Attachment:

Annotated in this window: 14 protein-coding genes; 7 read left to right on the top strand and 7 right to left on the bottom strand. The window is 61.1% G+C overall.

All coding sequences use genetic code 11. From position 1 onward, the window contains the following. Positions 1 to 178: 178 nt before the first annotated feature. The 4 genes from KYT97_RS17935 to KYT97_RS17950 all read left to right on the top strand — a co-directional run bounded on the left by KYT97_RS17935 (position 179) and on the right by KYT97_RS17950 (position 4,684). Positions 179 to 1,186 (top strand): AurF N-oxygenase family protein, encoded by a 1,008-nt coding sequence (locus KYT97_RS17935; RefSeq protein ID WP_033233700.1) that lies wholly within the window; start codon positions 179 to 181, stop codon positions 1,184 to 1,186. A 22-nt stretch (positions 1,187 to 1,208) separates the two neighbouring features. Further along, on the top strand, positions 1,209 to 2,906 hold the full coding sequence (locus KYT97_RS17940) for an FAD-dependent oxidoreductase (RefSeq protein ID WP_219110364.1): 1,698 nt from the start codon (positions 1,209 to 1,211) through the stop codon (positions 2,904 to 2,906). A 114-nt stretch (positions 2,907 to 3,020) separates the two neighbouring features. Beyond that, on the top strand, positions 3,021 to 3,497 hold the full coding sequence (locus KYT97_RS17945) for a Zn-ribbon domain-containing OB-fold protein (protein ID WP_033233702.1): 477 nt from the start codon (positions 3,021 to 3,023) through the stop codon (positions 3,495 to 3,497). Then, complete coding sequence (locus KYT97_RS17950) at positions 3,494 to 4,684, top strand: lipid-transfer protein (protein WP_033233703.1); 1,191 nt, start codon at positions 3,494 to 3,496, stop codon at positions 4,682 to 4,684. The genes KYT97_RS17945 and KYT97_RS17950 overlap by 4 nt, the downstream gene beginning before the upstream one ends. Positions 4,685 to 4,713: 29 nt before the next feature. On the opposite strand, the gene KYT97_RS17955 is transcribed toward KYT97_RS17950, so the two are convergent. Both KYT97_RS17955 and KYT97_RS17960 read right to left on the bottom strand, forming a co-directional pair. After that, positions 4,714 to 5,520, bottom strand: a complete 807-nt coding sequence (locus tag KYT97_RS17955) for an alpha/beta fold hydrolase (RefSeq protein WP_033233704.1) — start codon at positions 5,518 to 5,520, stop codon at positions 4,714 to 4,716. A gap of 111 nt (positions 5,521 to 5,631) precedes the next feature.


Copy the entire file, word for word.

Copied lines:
Annotated in this window: 14 protein-coding genes; 7 read left to right on the top strand and 7 right to left on the bottom strand. The window is 61.1% G+C overall.

All coding sequences use genetic code 11. From position 1 onward, the window contains the following. Positions 1 to 178: 178 nt before the first annotated feature. The 4 genes from KYT97_RS17935 to KYT97_RS17950 all read left to right on the top strand — a co-directional run bounded on the left by KYT97_RS17935 (position 179) and on the right by KYT97_RS17950 (position 4,684). Positions 179 to 1,186 (top strand): AurF N-oxygenase family protein, encoded by a 1,008-nt coding sequence (locus KYT97_RS17935; RefSeq protein ID WP_033233700.1) that lies wholly within the window; start codon positions 179 to 181, stop codon positions 1,184 to 1,186. A 22-nt stretch (positions 1,187 to 1,208) separates the two neighbouring features. Further along, on the top strand, positions 1,209 to 2,906 hold the full coding sequence (locus KYT97_RS17940) for an FAD-dependent oxidoreductase (RefSeq protein ID WP_219110364.1): 1,698 nt from the start codon (positions 1,209 to 1,211) through the stop codon (positions 2,904 to 2,906). A 114-nt stretch (positions 2,907 to 3,020) separates the two neighbouring features. Beyond that, on the top strand, positions 3,021 to 3,497 hold the full coding sequence (locus KYT97_RS17945) for a Zn-ribbon domain-containing OB-fold protein (protein ID WP_033233702.1): 477 nt from the start codon (positions 3,021 to 3,023) through the stop codon (positions 3,495 to 3,497). Then, complete coding sequence (locus KYT97_RS17950) at positions 3,494 to 4,684, top strand: lipid-transfer protein (protein WP_033233703.1); 1,191 nt, start codon at positions 3,494 to 3,496, stop codon at positions 4,682 to 4,684. The genes KYT97_RS17945 and KYT97_RS17950 overlap by 4 nt, the downstream gene beginning before the upstream one ends. Positions 4,685 to 4,713: 29 nt before the next feature. On the opposite strand, the gene KYT97_RS17955 is transcribed toward KYT97_RS17950, so the two are convergent. Both KYT97_RS17955 and KYT97_RS17960 read right to left on the bottom strand, forming a co-directional pair. After that, positions 4,714 to 5,520, bottom strand: a complete 807-nt coding sequence (locus tag KYT97_RS17955) for an alpha/beta fold hydrolase (RefSeq protein WP_033233704.1) — start codon at positions 5,518 to 5,520, stop codon at positions 4,714 to 4,716. A gap of 111 nt (positions 5,521 to 5,631) precedes the next feature.